Health Insurers Want to Make Medical Prices Easier to DiscoverBy
Trying to find out the price of a medical service is a headache for consumers. When researchers called hospitals around the country to find out the cost of a hip replacement, only 10 percent were able to provide an answer. About 332,000 total hip replacements were performed in the U.S. in 2010. Shouldn’t it be simple to find out the price of something that’s bought and sold 900 times a day?
Three of the U.S.’s largest health insurers plan to make what they pay for medical care more transparent to consumers. Aetna, Humana, and UnitedHealthcare are joining with a nonprofit called the Health Care Cost Institute (HCCI) to turn their databases of medical claims into a useful online tool for consumers.
When the yet-to-be-named website goes live next year, anyone will be able to type in a medical service and search for prices, says David Newman, executive director of the HCCI. The site will show the average price paid by insurers in a given Zip Code (or wider areas if not enough data are available). It will also show a range of high- and low-end prices to indicate how much variation there is for a given service. He likens the information to car-buying site Edmunds.com.
Together the three companies handle claims for 48 million Americans covered by private insurance, according to data from Bloomberg Industries, and millions more in privately managed Medicare and Medicaid plans. Newman says the database has 9 billion medical claims and adds another billion each year. Members of participating insurers or large employers who pay for the service will be able to log in and compare individual clinics and hospitals. Newman says he expects more insurers to join.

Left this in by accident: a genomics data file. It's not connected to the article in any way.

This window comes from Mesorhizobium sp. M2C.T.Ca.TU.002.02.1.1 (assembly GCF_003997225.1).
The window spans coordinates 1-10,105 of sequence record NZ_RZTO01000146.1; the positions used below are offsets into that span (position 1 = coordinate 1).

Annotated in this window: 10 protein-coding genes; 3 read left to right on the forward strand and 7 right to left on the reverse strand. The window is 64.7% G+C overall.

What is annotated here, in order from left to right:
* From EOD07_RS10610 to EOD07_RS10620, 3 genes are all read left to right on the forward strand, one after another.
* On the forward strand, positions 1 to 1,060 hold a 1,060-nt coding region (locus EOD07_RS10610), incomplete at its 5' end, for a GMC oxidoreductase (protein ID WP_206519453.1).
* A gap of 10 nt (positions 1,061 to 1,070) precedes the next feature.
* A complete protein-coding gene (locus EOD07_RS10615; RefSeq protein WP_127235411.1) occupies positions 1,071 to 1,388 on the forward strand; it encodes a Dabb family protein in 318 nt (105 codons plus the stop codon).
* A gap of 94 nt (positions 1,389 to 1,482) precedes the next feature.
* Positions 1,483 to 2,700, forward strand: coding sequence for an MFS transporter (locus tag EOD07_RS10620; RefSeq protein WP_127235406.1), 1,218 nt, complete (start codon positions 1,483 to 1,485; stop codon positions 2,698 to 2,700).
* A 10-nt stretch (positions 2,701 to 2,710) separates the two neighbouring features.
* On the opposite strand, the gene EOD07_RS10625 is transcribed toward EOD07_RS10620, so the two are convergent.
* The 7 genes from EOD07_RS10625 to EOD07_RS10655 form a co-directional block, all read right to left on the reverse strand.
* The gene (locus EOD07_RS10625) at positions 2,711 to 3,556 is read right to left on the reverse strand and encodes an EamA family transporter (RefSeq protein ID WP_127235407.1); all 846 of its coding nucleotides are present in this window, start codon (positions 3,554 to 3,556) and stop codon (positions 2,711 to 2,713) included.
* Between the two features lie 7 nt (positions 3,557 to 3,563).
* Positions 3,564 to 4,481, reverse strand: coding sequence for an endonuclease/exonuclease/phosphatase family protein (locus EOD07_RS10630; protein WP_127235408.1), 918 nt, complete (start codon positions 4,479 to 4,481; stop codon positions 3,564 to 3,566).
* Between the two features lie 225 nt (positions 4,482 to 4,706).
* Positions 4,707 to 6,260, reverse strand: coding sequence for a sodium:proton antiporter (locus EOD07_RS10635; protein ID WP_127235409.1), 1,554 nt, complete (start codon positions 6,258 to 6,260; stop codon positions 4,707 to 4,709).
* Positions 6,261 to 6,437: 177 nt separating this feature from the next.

The government and private companies have been trying to bring sunlight to health-care prices for years. In 2006, President George W. Bush signed an executive order instructing federal health-care programs such as Medicare to publish information on quality and prices. Some states are requiring insurers to contribute data to claims databases. And companies including Change Healthcare and Castlight Health offer tools to employers and health plans to give patients more information on prices.
You may want to know if the cost of a hip replacement varies by tens of thousands of dollars before you choose where to have the surgery. Even doctors are often in the dark about the cost of medical devices they use. Making prices more widely available should help consumers, particularly those who are uninsured or the growing number with high-deductible plans that require them to pay for medical care out of pocket before insurance kicks in.
But transparency has its limits, Newman cautions. “We’re not the ‘Cost Control Institute.’ Price is just one factor,” he says. Patients should also weigh the quality, advice of their doctors and family members, and convenience when deciding which medical provider to use. Says Newman: “This is not going to be the silver bullet for anything.”